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Digital Archive International History Declassified

December 11, 1980


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    The Politburo approves the results of a meeting of Warsaw Pact officials. Kania offers assurances that PZPR will be able to control the Polish crisis on its own.
    "Transcript of the CPSU Politburo Session, 11 December 1980," December 11, 1980, History and Public Policy Program Digital Archive, TsKhSD, f. 89, op. 42, d. 59, first published in CWIHP Special Working Paper 1.
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(Working Notes)

11 December 1980

Cde. M. A. SUSLOV presiding.

Also taking part: Cdes. Yu. V. Andropov, V. V. Grishin, A. P. Kirilenko, A. Ya. Pel'she, N. A. Tikhonov, D. F. Ustinov, P. N. Demichev, V. V. Kuznetsov, B. N. Ponomarev, M. S. Solomentsev, I. V. Kapitonov, V. I. Dolgikh, M. V. Zimyanin, K. V. Rusakov.

I. On the Results of a Meeting Among Leading Officials of the Warsaw Pact Member-States, in Moscow, 5 December 1980

SUSLOV All the comrades have read the communiqué that was published in the press. I must say that the decision to hold a meeting among leading officials from the Warsaw Pact member-states was extremely timely. The meeting featured a very thorough exchange of views. Representatives of the states — that is, the first secretaries of the Communist and workers' parties — offered thorough presentations. I should say that the speech by Cde. Kania was impressive overall. Of course he might have dealt with certain matters a bit more pointedly. However, if you generally compare the speech by Cde. Kania with the statement he made to his Politburo and at the plenum back in Poland, he was more self-critical, more vibrant, and more incisive. The most important thing is that the Polish comrades understand the great danger hanging over Poland, and that they are aware of the great damage done by antisocialist elements and the grave threat posed to the socialist gains of the Polish people. Cde. Kania is offering a more sober evaluation now of the economic situation in Poland, of the country's indebtedness to capitalist countries, and of the possibilities for assistance.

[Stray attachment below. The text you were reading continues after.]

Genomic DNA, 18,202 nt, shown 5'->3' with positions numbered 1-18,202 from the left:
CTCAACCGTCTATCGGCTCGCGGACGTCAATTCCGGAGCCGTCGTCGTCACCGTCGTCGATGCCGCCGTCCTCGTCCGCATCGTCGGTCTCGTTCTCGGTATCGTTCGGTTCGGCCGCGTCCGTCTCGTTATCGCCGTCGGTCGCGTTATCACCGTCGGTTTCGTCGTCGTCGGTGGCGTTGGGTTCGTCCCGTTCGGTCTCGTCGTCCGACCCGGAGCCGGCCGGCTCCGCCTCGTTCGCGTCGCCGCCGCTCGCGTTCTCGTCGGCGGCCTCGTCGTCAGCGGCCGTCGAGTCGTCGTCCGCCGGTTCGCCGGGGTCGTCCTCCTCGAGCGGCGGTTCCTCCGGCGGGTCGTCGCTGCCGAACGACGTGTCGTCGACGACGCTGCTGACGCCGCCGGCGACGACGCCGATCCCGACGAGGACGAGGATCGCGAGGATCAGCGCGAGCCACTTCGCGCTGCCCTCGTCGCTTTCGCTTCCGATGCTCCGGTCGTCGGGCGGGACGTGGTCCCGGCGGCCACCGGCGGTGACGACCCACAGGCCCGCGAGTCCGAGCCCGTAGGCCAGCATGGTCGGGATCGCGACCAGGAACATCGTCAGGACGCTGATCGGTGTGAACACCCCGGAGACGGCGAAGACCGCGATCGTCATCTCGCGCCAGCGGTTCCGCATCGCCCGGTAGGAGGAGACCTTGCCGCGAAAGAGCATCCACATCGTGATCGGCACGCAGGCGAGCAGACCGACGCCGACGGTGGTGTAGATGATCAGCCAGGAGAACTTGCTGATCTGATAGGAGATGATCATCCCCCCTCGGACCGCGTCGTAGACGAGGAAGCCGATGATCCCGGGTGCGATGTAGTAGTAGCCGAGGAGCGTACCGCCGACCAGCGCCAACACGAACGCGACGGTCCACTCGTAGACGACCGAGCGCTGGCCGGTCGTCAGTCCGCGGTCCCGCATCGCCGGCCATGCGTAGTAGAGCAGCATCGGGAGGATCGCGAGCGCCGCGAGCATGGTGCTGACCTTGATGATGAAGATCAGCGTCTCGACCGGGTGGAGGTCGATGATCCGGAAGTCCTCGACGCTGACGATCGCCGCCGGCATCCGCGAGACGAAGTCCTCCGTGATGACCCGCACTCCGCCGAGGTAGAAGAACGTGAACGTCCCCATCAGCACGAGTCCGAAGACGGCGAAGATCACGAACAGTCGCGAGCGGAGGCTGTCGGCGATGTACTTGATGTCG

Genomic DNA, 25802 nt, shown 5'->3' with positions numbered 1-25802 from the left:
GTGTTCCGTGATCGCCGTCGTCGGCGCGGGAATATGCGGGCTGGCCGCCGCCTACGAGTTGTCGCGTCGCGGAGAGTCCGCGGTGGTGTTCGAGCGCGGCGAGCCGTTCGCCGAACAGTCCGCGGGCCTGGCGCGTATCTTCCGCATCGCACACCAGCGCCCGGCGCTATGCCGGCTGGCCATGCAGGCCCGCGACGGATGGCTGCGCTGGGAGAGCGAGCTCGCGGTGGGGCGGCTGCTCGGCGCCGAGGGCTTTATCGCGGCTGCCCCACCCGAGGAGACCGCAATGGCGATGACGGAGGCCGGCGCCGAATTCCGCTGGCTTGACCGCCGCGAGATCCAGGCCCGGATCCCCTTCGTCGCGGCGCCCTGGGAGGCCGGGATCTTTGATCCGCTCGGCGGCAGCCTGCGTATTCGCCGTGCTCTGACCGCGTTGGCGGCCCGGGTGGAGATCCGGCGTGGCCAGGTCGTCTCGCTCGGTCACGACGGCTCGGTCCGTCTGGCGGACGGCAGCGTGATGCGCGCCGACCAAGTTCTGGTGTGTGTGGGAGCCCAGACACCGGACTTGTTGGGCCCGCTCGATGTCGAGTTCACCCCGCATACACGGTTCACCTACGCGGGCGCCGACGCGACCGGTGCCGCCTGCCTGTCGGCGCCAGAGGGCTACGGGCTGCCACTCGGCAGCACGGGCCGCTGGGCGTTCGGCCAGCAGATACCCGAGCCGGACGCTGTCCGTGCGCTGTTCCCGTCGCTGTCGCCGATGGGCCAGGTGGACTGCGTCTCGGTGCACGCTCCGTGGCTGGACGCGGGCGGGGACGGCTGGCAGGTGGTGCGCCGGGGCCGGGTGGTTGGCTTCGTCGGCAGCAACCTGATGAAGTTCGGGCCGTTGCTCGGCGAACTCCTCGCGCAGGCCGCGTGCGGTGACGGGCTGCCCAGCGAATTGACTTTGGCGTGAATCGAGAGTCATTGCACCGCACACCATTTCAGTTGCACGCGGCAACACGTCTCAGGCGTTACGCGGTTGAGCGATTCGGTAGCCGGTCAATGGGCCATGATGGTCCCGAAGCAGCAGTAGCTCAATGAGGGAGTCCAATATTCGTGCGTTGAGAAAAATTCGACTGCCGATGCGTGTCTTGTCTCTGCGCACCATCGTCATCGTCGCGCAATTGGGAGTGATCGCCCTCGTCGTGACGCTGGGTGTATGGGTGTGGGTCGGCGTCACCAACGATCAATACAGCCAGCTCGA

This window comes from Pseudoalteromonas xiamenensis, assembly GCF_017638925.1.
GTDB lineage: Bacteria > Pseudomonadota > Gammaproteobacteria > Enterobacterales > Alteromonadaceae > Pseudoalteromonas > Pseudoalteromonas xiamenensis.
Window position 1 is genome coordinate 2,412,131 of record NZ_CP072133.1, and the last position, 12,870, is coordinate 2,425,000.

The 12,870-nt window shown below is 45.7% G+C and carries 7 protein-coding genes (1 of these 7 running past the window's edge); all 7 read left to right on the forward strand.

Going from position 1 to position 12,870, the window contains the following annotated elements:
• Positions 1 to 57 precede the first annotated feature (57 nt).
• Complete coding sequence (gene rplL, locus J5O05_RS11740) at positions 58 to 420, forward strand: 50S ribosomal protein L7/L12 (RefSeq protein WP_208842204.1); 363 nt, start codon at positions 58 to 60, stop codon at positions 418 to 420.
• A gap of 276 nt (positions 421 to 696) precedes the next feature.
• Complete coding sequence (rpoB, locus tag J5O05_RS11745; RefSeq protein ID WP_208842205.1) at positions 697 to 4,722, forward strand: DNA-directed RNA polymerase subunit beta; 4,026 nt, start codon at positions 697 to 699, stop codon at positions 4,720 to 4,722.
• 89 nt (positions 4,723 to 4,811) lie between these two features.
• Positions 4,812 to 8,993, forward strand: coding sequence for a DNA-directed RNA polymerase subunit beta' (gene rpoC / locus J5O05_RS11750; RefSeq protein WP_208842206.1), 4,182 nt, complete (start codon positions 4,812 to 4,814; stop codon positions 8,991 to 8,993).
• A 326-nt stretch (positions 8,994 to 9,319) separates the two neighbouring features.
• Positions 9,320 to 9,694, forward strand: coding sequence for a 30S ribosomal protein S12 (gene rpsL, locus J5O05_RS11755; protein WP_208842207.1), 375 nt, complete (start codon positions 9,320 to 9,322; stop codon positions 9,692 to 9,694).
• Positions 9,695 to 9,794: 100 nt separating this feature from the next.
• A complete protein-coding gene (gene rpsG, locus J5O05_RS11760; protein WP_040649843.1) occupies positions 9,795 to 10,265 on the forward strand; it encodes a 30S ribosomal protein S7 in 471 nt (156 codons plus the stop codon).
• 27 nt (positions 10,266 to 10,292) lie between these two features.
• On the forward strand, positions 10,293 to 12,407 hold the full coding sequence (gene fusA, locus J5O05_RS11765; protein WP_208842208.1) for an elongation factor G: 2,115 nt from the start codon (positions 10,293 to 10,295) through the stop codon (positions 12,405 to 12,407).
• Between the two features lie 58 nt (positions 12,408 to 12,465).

It is worth noting that Cde. Kania indicated in his speech that he would be carrying out a more resolute offensive against the antisocialist elements, and he noted that there will be no sorts of concessions to or accommodation with the antisocialist elements. Along with this, he noted that the Polish United Workers' Party, the Polish people, and the nation's healthy forces, armed forces, and state security organs and police, who support the PZPR, are able to use their own forces to rectify the situation and normalize it.

The speeches of all the other comrades contained advice for the Polish friends on what to do and how to launch a decisive attack against the antisocialist elements. Cde. Husak, for example, cited numerous examples from the experience of 1968, when the KSC CC had to launch a fierce struggle against rightist elements. Cde. Kadar likewise spoke about the activities of counterrevolutionary elements in 1956 in Hungary, when he had to use harsh administrative measures to crush the counterrevolution. Cde. Ceausescu, true to his own tradition, spoke more about independence, sovereignty, non-interference in internal affairs, etc.

The keynote speech by L. I. Brezhnev was received with great interest and attention. It was very well thought-out, with all the necessary instructions for the PZPR and the Polish comrades; and, as the Polish comrades themselves said, Leonid Il'ich's speech was an inspiration for them. The leaders and representatives of the other parties also offered high praise for the speech by Cde. Brezhnev.

In a word, I believe we should approve the results of the meeting among leading officials of the Warsaw Pact member-states, as well as the activity of the delegation from the Soviet Union headed by L. I. Brezhnev.

ANDROPOV. This meeting was held at a very high level. Of course the most important thing was the speech by Leonid Il'ich, which set the tone for the whole meeting.

USTINOV. The speech by Leonid Il'ich covered every issue. On each question it was clear what should be done and how the Polish comrades should act.

GROMYKO. In my view, both the Polish comrades and the other participants in the meeting left feeling very satisfied with the results. They received a necessary infusion of energy and instructions on all matters connected with the situation in Poland.

This same matter was addressed by other Politburo members — Cdes. Grishin, Kirilenko and Pel'she — and by a CPSU CC Secretary, Cde. Rusakov.

They agreed to approve the activity of the delegation from the USSR at the meeting of leading officials and Warsaw Pact member-states headed by the CPSU CC General Secretary and Chairman of the USSR Supreme Soviet Presidium, Cde. L. I. Brezhnev.

SUSLOV. I believe we should publish the decree in the press endorsing the results of the meeting.

Cde. Suslov reads a draft of the decree: to endorse the results of the meeting among leading officials of the Warsaw Pact member-states and also the activity at this meeting of the delegation from the Soviet Union headed by Cde. L. I. Brezhnev.

EVERYONE. Correct, we agree.

SUSLOV. Then I recommend we publish this decree tomorrow in the press.